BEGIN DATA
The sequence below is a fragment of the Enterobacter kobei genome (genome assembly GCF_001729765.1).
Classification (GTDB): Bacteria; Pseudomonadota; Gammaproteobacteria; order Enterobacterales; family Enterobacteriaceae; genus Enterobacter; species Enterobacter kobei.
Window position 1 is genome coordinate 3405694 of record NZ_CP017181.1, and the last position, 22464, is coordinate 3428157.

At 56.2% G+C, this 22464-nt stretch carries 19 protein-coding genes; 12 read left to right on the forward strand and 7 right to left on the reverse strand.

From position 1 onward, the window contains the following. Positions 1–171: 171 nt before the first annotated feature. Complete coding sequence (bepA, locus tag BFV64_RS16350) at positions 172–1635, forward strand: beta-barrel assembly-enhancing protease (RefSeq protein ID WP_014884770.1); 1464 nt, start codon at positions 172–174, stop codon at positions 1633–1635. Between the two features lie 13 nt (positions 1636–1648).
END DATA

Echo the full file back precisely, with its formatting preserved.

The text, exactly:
The sequence below is a fragment of the Enterobacter kobei genome (genome assembly GCF_001729765.1).
Classification (GTDB): Bacteria; Pseudomonadota; Gammaproteobacteria; order Enterobacterales; family Enterobacteriaceae; genus Enterobacter; species Enterobacter kobei.
Window position 1 is genome coordinate 3405694 of record NZ_CP017181.1, and the last position, 22464, is coordinate 3428157.

At 56.2% G+C, this 22464-nt stretch carries 19 protein-coding genes; 12 read left to right on the forward strand and 7 right to left on the reverse strand.

From position 1 onward, the window contains the following. Positions 1–171: 171 nt before the first annotated feature. Complete coding sequence (bepA, locus tag BFV64_RS16350) at positions 172–1635, forward strand: beta-barrel assembly-enhancing protease (RefSeq protein ID WP_014884770.1); 1464 nt, start codon at positions 172–174, stop codon at positions 1633–1635. Between the two features lie 13 nt (positions 1636–1648).